Rock on!

Chris Brady

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Keys to Happiness: A Life Leadership Commentary


Sincerely,
Chris Brady

Success in Networking: Finding the Right People

 

Sincerely,

Chris Brady

3 Lessons for Developing a World Class Organization

Life Leadership

Personal Management – The Business of Your Life

Your Life is Your Business

John Wooden, record-setting coach of the UCLA basketball team and one of the most successful coaches in any sport, wrote, “Activity – to produce real results – must be organized and executed meticulously. Otherwise, it’s no different from children running around the playground at recess. Time, used correctly, is among your most potent assets. For many leaders, however, it seems otherwise. The months, weeks, and minutes are ill defined and almost intangible in their minds, evaporating without leaving a trace of achievement behind. In the mind of those leaders whose organizations get things done, time is tangible, a commodity as touchable as gold. The success of my leadership was directly linked to using time wisely. Respect time, and it will respect you.”

This is personal management of the highest magnitude. Note that any consideration of personal management necessarily involves a focus on what you are doing with your time. But it also involves other aspects, such as how you think, the management of your attitude, and your overall hunger to accomplish your purpose.

There are a few practical things to seek out in order to maintain the highest level of personal management, and thereby keep yourself fully locked into productive life habits:

  1. Informational Reinforcement – to stay sharp and continue learning and growing, one needs to be plugged into a source of information pertaining to the craft at hand. Read all you can about your pursuit. Listen to audio recordings as well. Peruse trade magazines and familiarize yourself with any and all websites of authority pertaining to your field. Find out if there are events or symposiums, concerts or competitions that you can attend and use as educational experiences. Gathering and digesting all the information you can get your hands on for your particular area of chosen mastery will keep you fresh and be a shortcut forward in your development.
  1. Relational Reinforcement – There is an old joke that goes like this: “Two idiots and one genius go into a room together. After a period of time, out come three idiots.” Beyond being funny, it clearly demonstrates the power of association with others. Choose your associations wisely (as the wrong ones can be incredibly wrong). Make sure you are hanging around with people who are experts in the endeavor you are pursuing. Find yourself a Mr. Miyagi and wash the heck out of his car, sand his floors until they shine, and paint his fence like Tom Sawyer’s friends. The reinforcement you get from mentors and experts in your field will quiet the voices of dissent around you who don’t understand what you’re doing or why.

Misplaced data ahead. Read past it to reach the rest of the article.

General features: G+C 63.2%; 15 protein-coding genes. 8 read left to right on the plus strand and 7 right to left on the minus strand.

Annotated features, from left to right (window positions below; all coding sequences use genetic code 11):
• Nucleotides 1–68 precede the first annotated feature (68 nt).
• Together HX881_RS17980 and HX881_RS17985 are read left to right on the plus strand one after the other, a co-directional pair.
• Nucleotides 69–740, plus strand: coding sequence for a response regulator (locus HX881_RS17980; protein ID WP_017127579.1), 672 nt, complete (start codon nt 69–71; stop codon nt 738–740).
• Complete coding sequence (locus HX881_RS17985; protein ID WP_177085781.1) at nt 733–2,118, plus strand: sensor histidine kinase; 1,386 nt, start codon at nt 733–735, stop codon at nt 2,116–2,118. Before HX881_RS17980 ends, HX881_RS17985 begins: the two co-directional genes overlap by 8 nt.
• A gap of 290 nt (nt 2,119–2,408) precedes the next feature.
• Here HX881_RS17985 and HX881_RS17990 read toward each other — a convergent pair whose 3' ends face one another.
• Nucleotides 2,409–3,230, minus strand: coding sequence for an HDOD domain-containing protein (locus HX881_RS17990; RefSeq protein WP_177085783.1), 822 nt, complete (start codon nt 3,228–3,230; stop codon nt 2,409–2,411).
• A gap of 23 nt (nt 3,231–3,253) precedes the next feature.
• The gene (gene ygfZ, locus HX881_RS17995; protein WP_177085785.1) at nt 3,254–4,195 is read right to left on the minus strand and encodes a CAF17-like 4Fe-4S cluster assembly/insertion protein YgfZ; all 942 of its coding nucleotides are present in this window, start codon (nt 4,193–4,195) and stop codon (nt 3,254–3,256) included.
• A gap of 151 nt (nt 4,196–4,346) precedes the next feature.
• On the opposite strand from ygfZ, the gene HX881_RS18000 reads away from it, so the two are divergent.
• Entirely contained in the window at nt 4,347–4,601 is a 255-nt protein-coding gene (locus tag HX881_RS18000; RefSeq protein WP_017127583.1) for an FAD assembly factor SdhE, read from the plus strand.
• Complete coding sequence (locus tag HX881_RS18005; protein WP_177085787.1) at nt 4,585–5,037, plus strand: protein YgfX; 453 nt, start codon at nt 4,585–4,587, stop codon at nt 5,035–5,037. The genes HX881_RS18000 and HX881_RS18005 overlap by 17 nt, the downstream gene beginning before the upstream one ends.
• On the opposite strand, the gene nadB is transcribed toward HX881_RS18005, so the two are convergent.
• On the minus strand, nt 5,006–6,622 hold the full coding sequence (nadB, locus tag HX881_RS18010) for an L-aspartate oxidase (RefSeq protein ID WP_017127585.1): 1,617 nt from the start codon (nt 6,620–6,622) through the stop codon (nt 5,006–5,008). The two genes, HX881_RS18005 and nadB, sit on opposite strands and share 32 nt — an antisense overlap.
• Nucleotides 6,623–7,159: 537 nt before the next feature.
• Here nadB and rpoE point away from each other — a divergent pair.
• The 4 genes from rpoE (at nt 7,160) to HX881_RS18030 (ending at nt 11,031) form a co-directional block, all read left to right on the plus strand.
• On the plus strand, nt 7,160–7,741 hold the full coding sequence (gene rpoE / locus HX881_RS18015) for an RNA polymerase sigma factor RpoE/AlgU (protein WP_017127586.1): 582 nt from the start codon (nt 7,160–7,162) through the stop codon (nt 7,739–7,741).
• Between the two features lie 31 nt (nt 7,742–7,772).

1. Self-Talk – in one of the odder techniques available, many of the top masters in their fields long ago had to learn to stop listening to themselves and instead begin talking to themselves. This is because our minds are quickly capable of “going negative” on us, and, believe it or not, our own words to ourselves are very powerful. For this reason, practice the art of positive self-talk. This can be done through affirmation statements and memorized phrases of encouragement (Bible verses are also good for this) to keep yourself focused and provide a quick re-centering when your wheels begin to wobble.

Sincerely,

Chris Brady

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Originality: What Do You Have?

In 1923 a member of the board of directors for Lloyd’s Bank in London asked a literary expert at a party: “You may know of one of our employees who is, I understand, a poet. Mr. Eliot.”

To which the reply was given: “Indeed I do. He is a very remarkable poet.”

“I am glad to hear it. He is also most proficient in banking. Indeed, I don’t mind telling you that, if he goes on in his present way, he will one day be a senior bank manager!”

Thankfully for fans of literature the world over, T.S. Eliot didn’t settle merely for what he could become, but instead pressed forward to what he should become.

We have discussed the elements of meaning and scandal as they relate to leaving a legacy. These two opposite poles should be ever present in our minds as we live out our lives. We should strive to matter as much as we possibly can, and guard ourselves against the inevitable temptations that would come along and cheapen our accomplishments. But leaving a legacy is much more complex and multi-faceted than all of that. There are other elements that must be part of the mix. Primary among these is originality. There are many things we can do, but probably only one that we were born to do.